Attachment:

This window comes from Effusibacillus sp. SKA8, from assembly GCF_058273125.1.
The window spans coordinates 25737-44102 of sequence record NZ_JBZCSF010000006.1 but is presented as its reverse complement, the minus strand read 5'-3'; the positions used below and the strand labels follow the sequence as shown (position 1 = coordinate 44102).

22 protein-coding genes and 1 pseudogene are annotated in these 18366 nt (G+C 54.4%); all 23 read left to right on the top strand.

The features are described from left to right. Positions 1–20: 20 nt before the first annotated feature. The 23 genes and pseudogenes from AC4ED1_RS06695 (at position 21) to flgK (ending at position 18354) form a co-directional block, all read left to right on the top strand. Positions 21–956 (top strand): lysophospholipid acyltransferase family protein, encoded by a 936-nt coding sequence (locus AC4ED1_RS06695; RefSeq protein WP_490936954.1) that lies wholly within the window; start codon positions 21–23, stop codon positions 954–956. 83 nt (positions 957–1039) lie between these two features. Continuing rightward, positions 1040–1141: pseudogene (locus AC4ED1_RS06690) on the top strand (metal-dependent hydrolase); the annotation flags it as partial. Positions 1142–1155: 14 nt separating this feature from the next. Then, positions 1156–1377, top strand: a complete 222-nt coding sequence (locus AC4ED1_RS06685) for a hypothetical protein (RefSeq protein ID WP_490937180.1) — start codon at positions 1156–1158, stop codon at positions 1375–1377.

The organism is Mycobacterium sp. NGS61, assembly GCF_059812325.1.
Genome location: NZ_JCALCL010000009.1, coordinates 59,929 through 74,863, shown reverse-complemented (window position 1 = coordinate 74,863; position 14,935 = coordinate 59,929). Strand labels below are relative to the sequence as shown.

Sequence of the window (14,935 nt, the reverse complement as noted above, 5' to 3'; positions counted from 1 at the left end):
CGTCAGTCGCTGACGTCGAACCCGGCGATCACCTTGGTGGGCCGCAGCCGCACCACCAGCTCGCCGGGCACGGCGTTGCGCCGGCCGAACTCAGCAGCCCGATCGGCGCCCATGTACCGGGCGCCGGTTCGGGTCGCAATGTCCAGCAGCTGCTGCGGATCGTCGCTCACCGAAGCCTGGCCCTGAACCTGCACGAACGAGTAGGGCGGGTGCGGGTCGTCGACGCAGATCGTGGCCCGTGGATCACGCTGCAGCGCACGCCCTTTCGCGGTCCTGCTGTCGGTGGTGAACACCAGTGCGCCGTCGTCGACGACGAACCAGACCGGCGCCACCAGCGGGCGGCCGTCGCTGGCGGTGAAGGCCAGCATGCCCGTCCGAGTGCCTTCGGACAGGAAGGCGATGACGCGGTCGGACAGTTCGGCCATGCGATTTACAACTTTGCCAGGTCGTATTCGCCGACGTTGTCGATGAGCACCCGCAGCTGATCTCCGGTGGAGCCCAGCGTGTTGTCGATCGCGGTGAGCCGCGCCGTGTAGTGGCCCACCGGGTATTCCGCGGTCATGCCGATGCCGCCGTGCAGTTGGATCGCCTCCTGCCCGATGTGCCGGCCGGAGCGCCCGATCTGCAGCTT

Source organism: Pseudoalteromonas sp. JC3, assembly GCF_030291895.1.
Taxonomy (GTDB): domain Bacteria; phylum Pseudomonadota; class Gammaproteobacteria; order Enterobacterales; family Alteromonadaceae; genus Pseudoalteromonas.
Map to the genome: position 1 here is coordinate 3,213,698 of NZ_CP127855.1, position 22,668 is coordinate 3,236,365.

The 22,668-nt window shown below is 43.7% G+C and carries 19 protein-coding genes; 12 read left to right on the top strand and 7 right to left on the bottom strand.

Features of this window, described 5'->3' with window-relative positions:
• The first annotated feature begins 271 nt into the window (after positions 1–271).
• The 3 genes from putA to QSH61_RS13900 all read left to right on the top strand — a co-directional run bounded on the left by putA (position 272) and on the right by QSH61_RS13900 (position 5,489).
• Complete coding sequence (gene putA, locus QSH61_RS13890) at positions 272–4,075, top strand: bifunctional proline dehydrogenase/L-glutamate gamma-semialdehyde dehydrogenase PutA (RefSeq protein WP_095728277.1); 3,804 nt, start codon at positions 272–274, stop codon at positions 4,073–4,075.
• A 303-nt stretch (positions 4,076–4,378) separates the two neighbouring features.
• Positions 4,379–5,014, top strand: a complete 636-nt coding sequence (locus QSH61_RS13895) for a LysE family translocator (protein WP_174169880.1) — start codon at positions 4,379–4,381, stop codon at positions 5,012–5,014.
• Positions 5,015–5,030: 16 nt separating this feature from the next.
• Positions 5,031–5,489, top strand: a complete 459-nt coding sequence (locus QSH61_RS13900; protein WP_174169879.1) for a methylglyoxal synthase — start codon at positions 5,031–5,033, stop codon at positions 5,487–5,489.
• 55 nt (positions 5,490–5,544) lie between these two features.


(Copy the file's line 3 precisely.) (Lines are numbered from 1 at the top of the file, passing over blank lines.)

22 protein-coding genes and 1 pseudogene are annotated in these 18366 nt (G+C 54.4%); all 23 read left to right on the top strand.